Aoife Donnelly & Kristin Trommler’s research and practice focus on the generation of sensitive and carefully composed projects that engage with questions around the democracy of place or space and value the experience of the user. In the conference Architectures of Education, the duo presented the pioneering work of Mary and David Medd, a model for collaborative research and design, in terms of its radical ideas spatially and pedagogically.
The Medd’s work originated in the golden post-war period in England, a time of optimism and experimentation, when governments ‘increased their commitment to the building or renewal of democracies through public schooling’. These fertile conditions produced a body of work described as ‘humane functionalism’, that greatly influenced subsequent thinking regarding design for education in the UK. Proposals were informed by careful observation of teaching activities and learning experiences, part of a close collaboration between architect, educator and policymaker, an atypical arrangement that allowed the wider dissemination and implementation of their findings and built work through the Building Bulletins. In this talk, the scene from which the Medd’s work emerged will be set, its enduring value discussed, as a model for collaborative research and design, in terms of its radical ideas spatially and pedagogically and the tangible architectural heritage left behind.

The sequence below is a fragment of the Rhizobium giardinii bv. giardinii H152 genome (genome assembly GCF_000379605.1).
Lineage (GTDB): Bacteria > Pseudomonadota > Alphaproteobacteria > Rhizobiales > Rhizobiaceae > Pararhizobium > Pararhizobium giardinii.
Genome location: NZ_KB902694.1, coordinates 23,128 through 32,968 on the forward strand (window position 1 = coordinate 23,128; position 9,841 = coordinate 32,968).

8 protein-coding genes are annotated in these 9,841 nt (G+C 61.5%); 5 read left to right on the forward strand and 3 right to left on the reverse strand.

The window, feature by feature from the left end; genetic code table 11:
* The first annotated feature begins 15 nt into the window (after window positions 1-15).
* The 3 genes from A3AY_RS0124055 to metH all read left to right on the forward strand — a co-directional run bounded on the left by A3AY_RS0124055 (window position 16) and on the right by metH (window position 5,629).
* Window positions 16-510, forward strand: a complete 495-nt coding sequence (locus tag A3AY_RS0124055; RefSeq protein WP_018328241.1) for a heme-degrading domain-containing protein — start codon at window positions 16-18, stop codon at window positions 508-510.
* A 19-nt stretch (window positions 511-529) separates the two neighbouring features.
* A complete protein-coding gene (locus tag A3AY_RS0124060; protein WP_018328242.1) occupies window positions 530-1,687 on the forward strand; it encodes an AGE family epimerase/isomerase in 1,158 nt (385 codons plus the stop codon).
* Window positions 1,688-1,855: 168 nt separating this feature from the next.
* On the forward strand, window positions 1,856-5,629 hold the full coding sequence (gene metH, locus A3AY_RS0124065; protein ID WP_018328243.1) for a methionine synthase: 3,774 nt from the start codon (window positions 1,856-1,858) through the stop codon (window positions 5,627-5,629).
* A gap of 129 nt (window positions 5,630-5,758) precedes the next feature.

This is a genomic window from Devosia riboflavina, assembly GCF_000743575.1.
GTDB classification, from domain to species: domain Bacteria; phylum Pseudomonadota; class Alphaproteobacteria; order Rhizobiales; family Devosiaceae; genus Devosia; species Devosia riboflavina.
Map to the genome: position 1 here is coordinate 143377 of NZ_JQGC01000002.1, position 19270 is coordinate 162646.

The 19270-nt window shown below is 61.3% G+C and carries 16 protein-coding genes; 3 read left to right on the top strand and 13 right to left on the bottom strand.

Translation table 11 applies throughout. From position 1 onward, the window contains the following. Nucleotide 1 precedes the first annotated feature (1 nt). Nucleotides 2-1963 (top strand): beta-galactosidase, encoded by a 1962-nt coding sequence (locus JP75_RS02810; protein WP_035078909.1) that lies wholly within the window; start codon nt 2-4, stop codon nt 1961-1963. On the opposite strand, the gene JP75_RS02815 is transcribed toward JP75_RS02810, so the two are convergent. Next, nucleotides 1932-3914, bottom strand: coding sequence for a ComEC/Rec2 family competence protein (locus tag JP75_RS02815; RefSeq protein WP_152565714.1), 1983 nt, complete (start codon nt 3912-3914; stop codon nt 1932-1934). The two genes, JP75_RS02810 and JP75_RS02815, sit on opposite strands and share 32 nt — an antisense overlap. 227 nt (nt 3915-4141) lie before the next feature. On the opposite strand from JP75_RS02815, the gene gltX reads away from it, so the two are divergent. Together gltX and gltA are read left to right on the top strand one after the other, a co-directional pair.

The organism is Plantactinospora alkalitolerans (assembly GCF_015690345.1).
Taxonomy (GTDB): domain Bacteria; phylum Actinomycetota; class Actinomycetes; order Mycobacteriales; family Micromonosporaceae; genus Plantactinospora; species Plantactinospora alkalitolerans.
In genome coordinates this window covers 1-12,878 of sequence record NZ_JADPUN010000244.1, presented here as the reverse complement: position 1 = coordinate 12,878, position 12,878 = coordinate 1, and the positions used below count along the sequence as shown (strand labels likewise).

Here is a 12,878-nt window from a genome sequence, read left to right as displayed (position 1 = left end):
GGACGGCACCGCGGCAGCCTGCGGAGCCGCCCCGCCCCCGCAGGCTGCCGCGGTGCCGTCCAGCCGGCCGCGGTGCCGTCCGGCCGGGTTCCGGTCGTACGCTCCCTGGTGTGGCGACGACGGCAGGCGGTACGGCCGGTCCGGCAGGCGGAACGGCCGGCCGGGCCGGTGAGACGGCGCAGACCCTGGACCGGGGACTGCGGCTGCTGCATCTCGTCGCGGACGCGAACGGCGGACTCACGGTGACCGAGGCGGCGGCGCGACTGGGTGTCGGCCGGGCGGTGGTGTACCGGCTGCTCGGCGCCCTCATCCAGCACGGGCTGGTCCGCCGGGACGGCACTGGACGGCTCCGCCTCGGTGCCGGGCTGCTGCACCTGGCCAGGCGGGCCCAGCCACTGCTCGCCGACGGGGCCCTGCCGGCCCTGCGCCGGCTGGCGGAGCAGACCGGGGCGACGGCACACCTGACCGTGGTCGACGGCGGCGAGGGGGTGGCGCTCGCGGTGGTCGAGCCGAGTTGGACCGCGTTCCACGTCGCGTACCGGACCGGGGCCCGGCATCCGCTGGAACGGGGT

Sam Thorne is the director of Nottingham Contemporary.